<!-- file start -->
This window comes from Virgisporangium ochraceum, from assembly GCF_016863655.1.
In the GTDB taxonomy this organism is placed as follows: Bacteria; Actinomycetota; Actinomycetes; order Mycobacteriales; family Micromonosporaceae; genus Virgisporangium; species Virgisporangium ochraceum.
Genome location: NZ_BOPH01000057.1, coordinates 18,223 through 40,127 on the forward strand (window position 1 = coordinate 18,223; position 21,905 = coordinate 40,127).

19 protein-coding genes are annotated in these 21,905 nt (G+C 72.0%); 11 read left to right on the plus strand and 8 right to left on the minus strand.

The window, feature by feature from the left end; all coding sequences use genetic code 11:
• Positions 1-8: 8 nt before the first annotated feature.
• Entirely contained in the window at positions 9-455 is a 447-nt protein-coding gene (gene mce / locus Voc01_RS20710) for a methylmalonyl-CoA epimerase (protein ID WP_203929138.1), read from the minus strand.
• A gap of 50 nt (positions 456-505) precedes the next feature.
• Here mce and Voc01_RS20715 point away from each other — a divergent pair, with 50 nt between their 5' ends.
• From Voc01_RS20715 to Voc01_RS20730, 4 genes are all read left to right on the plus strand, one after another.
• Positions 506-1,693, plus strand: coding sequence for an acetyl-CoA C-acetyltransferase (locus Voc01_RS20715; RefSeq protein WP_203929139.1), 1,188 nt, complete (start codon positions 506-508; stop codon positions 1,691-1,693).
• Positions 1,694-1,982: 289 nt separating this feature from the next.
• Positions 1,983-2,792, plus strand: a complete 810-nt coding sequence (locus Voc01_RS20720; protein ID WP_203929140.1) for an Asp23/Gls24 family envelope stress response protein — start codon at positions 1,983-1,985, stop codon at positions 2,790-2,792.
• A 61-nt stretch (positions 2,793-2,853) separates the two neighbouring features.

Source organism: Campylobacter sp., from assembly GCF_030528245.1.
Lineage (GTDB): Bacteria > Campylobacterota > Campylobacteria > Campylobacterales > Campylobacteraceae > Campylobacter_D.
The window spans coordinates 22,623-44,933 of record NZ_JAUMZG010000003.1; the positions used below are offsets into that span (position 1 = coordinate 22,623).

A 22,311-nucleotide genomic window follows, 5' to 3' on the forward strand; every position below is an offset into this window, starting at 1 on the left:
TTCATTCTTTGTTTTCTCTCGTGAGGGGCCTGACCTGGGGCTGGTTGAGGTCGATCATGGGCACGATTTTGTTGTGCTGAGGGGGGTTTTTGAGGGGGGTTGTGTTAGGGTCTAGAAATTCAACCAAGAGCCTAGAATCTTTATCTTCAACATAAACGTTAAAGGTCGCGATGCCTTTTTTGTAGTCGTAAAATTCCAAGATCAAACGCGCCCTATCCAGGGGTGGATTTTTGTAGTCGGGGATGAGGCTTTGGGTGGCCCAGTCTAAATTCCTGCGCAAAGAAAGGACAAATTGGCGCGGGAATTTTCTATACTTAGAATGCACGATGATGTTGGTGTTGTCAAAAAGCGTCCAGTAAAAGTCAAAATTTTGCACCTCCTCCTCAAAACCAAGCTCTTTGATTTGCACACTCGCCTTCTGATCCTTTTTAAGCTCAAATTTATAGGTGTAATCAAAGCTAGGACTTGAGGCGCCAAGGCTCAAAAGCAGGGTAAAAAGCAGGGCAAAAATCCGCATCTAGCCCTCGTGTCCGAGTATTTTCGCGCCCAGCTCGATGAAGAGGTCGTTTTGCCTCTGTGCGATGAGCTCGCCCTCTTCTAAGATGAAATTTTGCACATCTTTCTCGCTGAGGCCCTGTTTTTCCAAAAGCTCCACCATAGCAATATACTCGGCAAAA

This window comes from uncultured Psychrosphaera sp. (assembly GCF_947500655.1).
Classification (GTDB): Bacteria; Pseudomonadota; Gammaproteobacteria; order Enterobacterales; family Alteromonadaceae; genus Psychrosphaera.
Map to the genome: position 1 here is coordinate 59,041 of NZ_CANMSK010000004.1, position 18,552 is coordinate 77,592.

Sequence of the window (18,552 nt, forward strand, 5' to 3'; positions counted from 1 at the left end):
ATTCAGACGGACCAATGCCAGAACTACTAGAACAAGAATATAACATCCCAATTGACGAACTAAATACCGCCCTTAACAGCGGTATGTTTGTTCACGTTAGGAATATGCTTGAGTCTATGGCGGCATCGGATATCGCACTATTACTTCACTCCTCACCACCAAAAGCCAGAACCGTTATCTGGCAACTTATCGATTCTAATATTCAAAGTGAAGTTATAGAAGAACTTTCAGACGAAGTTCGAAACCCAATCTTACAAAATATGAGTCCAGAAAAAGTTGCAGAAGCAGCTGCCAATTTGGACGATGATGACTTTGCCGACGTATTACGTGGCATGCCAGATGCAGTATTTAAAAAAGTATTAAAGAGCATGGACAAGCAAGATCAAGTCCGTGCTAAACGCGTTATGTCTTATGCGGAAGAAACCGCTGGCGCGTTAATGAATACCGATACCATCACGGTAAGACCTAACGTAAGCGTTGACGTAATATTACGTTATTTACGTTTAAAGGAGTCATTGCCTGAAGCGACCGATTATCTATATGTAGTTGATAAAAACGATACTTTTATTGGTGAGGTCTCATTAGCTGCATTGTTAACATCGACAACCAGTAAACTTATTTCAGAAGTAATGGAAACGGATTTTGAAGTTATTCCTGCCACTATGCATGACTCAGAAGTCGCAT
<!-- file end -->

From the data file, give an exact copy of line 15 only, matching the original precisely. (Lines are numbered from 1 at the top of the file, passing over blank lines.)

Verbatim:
Source organism: Campylobacter sp., from assembly GCF_030528245.1.